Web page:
JPMorgan raises 2022 interest income outlook ahead of investor conference 

 A JPMorgan logo is seen in New York City January 10, 2017. — Reuters pic

A JPMorgan logo is seen in New York City January 10, 2017. — Reuters pic

Monday, 23 May 2022 9:00 PM MYT

NEW YORK, May 23 — JPMorgan Chase & Co lifted its forecast for interest income and affirmed its profitability target as it opened an investor conference today, where executives are expected to face questions on the bank’s expenses and management of its capital.

The country’s largest lender said it now expects net interest income (NII), excluding markets, of US$56 billion (RM245 billion) in 2022. It had earlier forecast NII outside its market business to reach a “couple billion” more than US$53 billion in 2022, up from its US$50 billion outlook in January.

Shares were up 1.4 per cent at US$119.50 in premarket trading.

“This is a good start,” analyst Susan Roth Katzke of Credit Suisse wrote in a note after seeing the presentation slides.

Investors are keeping an eye on the prospects for banks to increase their net interest income, or the difference between income from loans and interest paid on deposits and other funds, as they benefit from higher interest rates.

However, as the US Federal Reserve rushes to contain decades-high inflation, investors are also worried that overly aggressive monetary policy tightening will tip the economy over into a recession. These fears have driven the S&P 500 banks index down 21.5 per cent so far this year.

The bank scheduled the investor conference following a one-day drop in its stock in January when it said it would allow expenses to increase 8 per cent, or US$6 billion, this year as it funded business investments that it did not persuasively justify to investors.

The meeting is scheduled to start at 8am ET in New York.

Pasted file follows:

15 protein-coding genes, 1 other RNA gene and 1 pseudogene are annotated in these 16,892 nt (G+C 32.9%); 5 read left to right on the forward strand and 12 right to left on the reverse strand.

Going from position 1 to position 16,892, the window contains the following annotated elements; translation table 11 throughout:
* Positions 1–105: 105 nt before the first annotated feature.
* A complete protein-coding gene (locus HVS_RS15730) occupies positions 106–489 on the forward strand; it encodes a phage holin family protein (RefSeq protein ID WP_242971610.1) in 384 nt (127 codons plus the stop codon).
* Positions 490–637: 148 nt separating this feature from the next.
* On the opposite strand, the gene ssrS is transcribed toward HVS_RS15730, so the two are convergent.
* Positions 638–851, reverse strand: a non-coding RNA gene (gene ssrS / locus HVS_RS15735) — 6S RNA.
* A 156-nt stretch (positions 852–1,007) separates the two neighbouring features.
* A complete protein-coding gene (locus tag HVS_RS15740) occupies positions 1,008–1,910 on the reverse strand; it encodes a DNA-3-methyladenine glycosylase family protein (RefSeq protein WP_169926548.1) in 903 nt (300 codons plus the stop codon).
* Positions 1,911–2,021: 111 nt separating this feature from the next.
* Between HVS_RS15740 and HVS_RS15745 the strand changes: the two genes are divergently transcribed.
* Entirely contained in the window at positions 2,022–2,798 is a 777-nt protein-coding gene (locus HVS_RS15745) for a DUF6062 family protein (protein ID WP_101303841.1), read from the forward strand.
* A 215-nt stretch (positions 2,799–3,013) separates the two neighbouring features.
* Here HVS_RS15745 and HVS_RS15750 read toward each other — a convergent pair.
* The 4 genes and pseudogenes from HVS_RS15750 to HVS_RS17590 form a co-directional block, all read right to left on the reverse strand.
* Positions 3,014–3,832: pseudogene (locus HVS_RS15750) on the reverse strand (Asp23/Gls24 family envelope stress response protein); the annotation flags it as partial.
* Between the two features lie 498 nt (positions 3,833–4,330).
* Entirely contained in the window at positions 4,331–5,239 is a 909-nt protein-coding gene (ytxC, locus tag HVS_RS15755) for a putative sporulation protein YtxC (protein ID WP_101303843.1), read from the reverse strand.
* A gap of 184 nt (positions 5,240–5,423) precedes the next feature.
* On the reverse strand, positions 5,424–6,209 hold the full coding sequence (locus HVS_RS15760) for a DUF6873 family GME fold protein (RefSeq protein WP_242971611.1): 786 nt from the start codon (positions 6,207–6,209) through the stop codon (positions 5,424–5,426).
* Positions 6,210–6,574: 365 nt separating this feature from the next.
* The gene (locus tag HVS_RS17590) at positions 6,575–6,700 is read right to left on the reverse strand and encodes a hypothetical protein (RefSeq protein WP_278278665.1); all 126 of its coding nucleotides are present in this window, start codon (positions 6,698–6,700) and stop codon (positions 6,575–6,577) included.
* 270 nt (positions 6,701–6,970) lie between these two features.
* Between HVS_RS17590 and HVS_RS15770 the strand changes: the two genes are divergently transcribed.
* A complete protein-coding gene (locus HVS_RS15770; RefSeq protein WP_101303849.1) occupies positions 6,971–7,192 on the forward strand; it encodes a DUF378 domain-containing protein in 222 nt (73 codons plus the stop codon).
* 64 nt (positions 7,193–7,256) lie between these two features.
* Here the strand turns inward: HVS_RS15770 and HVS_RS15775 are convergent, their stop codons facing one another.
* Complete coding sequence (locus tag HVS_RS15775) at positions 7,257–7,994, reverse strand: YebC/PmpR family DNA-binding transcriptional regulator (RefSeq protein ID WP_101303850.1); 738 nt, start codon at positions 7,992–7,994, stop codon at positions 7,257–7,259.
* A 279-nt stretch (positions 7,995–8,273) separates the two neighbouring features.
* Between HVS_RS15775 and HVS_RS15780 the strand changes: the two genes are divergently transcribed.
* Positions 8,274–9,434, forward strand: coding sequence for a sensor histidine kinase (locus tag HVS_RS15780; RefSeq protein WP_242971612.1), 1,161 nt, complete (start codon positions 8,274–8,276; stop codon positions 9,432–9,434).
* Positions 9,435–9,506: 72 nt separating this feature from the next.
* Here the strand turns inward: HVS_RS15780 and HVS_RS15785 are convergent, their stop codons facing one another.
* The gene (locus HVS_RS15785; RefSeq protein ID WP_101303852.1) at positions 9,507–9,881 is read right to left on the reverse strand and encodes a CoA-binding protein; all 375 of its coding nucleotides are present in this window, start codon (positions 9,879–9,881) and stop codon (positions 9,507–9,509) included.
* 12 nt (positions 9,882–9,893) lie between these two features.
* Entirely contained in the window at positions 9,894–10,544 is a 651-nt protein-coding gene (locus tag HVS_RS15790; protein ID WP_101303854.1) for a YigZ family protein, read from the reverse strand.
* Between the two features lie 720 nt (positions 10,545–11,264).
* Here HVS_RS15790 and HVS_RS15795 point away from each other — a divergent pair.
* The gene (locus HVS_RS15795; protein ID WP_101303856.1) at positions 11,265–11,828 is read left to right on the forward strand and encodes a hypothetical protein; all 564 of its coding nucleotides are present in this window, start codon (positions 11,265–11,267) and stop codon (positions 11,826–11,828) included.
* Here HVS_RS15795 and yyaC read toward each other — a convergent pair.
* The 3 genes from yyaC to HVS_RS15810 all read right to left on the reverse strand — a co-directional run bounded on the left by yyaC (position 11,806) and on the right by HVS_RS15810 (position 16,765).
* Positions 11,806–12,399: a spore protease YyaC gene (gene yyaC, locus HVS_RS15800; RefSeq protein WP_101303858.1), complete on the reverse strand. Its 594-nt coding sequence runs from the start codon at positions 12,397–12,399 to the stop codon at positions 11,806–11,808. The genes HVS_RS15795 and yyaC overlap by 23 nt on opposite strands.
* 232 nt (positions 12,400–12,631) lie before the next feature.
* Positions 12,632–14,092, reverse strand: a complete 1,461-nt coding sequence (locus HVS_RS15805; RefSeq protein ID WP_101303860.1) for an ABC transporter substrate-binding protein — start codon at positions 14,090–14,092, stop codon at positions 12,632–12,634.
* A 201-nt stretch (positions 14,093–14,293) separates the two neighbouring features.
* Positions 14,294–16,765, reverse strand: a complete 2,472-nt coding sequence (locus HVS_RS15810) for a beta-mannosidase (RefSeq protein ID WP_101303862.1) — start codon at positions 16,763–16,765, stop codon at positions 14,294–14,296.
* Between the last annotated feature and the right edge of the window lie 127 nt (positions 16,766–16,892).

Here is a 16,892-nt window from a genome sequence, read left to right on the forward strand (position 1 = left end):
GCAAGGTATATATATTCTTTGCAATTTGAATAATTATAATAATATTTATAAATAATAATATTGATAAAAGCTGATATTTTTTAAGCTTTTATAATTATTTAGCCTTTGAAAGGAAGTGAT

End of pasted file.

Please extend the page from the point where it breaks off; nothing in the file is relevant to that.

JPMorgan said its 2022 outlook for NII was based on an assumption that the Fed raises short-term rates up to 3 per cent by year-end. It also assumed high single-digit loans growth and a “modest” step up in securities investments. Charge-offs for bad loans are estimated to rise to pre-pandemic levels “over time” but not until after 2022, thanks to strong consumer and business balance sheets, the bank said.

Provisions to build loss reserves will increase with loan growth, JPMorgan added.

The company also affirmed target for a 17 per cent return on tangible capital equity (ROTCE) and said it may be achieved in 2022. ROTCE is a key metric which measures how well a bank uses shareholder money to produce profit.

For 2023, the bank expects its investment spending growth rate “will moderate”, but for 2022, expense forecast was kept unchanged at US$77 billion.

JPMorgan noted that in 2023 it could shift some of its plans for investment spending, such as for credit card marketing, depending on the economic environment.

Of the US$6.7 billion tech spend expected in 2022, the biggest chunk of US$3.1 billion will go towards the investment bank segment, JPMorgan said.

JPMorgan also said it expects its regulatory capital requirements to increase over the next two years, but said it would have excess capital in the range of US$13 billion to US$22 billion in the first quarter of 2024, that would be available for business investments or distributions to shareholders. — Reuters


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